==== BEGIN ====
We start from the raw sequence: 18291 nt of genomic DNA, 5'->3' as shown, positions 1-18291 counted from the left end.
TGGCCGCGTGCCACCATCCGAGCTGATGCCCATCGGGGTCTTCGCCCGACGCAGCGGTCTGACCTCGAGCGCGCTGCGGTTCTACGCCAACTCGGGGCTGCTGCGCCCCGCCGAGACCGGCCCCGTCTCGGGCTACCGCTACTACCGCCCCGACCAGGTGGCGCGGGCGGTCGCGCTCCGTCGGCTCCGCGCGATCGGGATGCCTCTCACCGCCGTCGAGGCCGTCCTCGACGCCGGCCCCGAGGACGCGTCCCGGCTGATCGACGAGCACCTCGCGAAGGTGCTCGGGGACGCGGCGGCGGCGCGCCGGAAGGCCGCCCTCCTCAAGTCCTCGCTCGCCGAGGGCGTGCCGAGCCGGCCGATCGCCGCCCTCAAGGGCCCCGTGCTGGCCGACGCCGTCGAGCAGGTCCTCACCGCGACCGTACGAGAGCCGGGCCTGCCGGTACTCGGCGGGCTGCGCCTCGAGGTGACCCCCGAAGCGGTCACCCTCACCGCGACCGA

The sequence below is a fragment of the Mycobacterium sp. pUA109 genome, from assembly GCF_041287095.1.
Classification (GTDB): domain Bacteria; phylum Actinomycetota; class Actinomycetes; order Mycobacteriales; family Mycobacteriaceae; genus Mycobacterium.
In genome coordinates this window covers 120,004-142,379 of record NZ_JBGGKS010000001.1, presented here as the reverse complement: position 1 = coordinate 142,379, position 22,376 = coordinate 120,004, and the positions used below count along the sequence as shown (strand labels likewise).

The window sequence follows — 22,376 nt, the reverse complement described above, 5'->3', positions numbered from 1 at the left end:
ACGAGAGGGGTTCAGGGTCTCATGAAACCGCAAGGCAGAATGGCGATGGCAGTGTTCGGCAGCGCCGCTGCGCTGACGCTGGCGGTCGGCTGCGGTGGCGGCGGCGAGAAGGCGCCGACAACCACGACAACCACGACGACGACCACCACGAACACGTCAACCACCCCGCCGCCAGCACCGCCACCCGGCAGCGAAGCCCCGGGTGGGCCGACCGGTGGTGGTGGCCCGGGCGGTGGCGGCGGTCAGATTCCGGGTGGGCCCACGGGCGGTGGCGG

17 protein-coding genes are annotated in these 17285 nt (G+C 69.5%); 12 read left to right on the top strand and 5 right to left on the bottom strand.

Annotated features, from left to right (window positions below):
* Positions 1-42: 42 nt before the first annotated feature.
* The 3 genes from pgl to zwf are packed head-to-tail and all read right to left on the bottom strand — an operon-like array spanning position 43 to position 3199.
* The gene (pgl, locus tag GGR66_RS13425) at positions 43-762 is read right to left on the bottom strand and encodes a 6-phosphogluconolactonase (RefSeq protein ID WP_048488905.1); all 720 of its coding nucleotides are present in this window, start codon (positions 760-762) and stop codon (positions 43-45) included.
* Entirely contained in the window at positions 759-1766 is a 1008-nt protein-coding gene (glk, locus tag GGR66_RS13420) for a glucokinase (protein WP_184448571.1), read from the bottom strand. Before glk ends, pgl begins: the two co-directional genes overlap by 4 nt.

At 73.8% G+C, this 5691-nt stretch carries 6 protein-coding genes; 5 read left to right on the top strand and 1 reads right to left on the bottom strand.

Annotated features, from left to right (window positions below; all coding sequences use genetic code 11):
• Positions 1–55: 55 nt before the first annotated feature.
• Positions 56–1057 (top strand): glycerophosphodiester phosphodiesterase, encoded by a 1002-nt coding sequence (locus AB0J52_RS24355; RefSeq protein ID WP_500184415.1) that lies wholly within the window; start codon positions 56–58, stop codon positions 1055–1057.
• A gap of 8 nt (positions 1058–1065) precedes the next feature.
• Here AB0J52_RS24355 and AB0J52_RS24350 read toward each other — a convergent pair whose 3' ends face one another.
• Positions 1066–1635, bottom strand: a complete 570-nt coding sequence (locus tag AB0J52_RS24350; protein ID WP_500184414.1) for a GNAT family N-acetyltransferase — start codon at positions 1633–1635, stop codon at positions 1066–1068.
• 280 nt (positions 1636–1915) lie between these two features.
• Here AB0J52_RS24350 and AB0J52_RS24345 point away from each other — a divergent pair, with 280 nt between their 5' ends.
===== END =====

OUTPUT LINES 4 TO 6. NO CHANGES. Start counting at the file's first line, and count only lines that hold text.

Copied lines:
Classification (GTDB): domain Bacteria; phylum Actinomycetota; class Actinomycetes; order Mycobacteriales; family Mycobacteriaceae; genus Mycobacterium.
In genome coordinates this window covers 120,004-142,379 of record NZ_JBGGKS010000001.1, presented here as the reverse complement: position 1 = coordinate 142,379, position 22,376 = coordinate 120,004, and the positions used below count along the sequence as shown (strand labels likewise).

The window sequence follows — 22,376 nt, the reverse complement described above, 5'->3', positions numbered from 1 at the left end: